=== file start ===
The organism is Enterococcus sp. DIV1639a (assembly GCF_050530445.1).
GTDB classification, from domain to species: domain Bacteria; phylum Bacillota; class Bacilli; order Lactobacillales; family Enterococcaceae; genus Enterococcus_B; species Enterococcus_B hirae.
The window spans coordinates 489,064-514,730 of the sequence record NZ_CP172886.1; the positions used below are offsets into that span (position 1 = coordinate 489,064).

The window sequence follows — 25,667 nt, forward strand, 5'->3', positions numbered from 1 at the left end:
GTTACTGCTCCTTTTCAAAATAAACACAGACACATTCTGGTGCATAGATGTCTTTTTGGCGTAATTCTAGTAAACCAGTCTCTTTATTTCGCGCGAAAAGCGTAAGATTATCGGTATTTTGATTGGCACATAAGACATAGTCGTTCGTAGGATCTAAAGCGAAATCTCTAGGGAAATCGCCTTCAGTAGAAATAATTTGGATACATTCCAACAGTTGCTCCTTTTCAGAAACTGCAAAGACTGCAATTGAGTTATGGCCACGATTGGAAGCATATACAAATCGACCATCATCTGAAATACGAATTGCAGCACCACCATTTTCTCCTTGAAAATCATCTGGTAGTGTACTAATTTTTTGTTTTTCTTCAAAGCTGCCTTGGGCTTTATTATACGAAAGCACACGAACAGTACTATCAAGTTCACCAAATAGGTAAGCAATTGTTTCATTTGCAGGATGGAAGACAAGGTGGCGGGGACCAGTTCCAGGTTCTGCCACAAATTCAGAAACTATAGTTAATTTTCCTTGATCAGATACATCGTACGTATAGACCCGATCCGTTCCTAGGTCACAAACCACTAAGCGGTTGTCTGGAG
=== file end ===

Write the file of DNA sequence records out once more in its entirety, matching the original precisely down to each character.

The organism is Enterococcus sp. DIV1639a (assembly GCF_050530445.1).
GTDB classification, from domain to species: domain Bacteria; phylum Bacillota; class Bacilli; order Lactobacillales; family Enterococcaceae; genus Enterococcus_B; species Enterococcus_B hirae.
The window spans coordinates 489,064-514,730 of the sequence record NZ_CP172886.1; the positions used below are offsets into that span (position 1 = coordinate 489,064).

The window sequence follows — 25,667 nt, forward strand, 5'->3', positions numbered from 1 at the left end:
GTTACTGCTCCTTTTCAAAATAAACACAGACACATTCTGGTGCATAGATGTCTTTTTGGCGTAATTCTAGTAAACCAGTCTCTTTATTTCGCGCGAAAAGCGTAAGATTATCGGTATTTTGATTGGCACATAAGACATAGTCGTTCGTAGGATCTAAAGCGAAATCTCTAGGGAAATCGCCTTCAGTAGAAATAATTTGGATACATTCCAACAGTTGCTCCTTTTCAGAAACTGCAAAGACTGCAATTGAGTTATGGCCACGATTGGAAGCATATACAAATCGACCATCATCTGAAATACGAATTGCAGCACCACCATTTTCTCCTTGAAAATCATCTGGTAGTGTACTAATTTTTTGTTTTTCTTCAAAGCTGCCTTGGGCTTTATTATACGAAAGCACACGAACAGTACTATCAAGTTCACCAAATAGGTAAGCAATTGTTTCATTTGCAGGATGGAAGACAAGGTGGCGGGGACCAGTTCCAGGTTCTGCCACAAATTCAGAAACTATAGTTAATTTTCCTTGATCAGATACATCGTACGTATAGACCCGATCCGTTCCTAGGTCACAAACCACTAAGCGGTTGTCTGGAG